The internet, though a wonderful tool, is fraught with ways to get ripped off and teeming with unscrupulous people looking to exploit the trusting nature of others. Internet fraud, especially phishing, is on the rise, and it’s important for internet users to be cautious in their online habits to avoid falling victim to a phishing scam.
According to the RSA Anti-Fraud Command Center, phishing is the most wide-spread online fraud technique. The RSA Consumer Solutions Monthly Online Fraud Intelligence Report for July 2006 reports a rise in the following trends:
- An ongoing increase in the amount of global brands attacked
- New countries targeted for phishing and an increase in European targets
- New countries being used as a source to host phishing attacks
RSA predicts that the upward trend in sophisticated fraud techniques will continue in response to the anti-phishing movement. As companies and individuals take extreme precautiions against phishing, phishers are shifting their techniques, searching for better ways to catch users and companies off guard and targeting smaller businesses with fewer security resources.
Phishing is a fraud technique usually carried out by email, in which personal information is collected from victims by people masquerading as a business or organization. A typical phishing email may claim to be from a bank or other financial institution and contain a link to a phony website, which may be a near-duplicate of a legitimate website, along with instructions to follow the link to correct or verify account information. A successful phishing scam would end with the victim following the link and entering the requested information, which is then recorded by the site’s owners. Through this action, the victim has literally handed over access to his financial account to the monitors of the website, who are then free to use it to their advantage.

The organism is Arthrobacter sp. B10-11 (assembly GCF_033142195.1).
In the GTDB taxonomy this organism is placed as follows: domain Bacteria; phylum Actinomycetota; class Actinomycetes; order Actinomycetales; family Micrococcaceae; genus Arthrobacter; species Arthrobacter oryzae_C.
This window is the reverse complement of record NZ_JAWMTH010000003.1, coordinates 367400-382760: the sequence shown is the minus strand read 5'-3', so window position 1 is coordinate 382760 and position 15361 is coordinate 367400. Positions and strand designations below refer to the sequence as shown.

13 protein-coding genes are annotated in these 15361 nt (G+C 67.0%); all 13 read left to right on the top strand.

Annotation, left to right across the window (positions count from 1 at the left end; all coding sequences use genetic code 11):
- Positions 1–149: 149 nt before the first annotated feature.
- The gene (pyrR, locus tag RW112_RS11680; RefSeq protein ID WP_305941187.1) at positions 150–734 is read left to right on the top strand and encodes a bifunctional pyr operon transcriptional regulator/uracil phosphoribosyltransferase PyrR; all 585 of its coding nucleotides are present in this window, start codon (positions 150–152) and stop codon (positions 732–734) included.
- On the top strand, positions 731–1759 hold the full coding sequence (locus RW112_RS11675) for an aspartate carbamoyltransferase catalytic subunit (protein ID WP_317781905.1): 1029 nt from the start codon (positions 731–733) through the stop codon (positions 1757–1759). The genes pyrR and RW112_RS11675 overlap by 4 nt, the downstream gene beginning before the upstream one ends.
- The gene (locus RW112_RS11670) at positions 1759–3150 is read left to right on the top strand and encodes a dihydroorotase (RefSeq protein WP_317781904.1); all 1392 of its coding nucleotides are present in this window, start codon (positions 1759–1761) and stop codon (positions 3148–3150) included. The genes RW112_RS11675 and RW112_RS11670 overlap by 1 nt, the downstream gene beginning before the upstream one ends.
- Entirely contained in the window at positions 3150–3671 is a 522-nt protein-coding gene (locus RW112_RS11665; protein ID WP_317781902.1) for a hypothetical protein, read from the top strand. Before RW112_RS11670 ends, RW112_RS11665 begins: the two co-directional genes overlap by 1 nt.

RSA states that phishers are beginning to target European banks and other financial institutions outside the United States at a rapid pace, with European banks representing over 15 percent of targeted institutions. It’s not much compared to the 78 percent of U.S. banks targeted, but considering that the number of brands targeted has enjoyed an almost 100 percent increase since the beginning of 2006, it’s a fair amount. The number of phishing targets, according to RSA, is increasing at a rate of 10 to 20 percent per month, with around 10 new targets being attacked each month.
To avoid falling victim to a phishing scam, StopSign recommends never responding to or following a link in an email that requests personal information. Other steps to take include:
If you think you may have fallen for such a scam, you should change all your passwords connected with your online bank accounts and contact any company with whom you hold a financial account. Using caution and common sense when dealing with any online financial records or monetary exchange will help keep you from becoming the next in the ever-growing number of phishing fraud victims.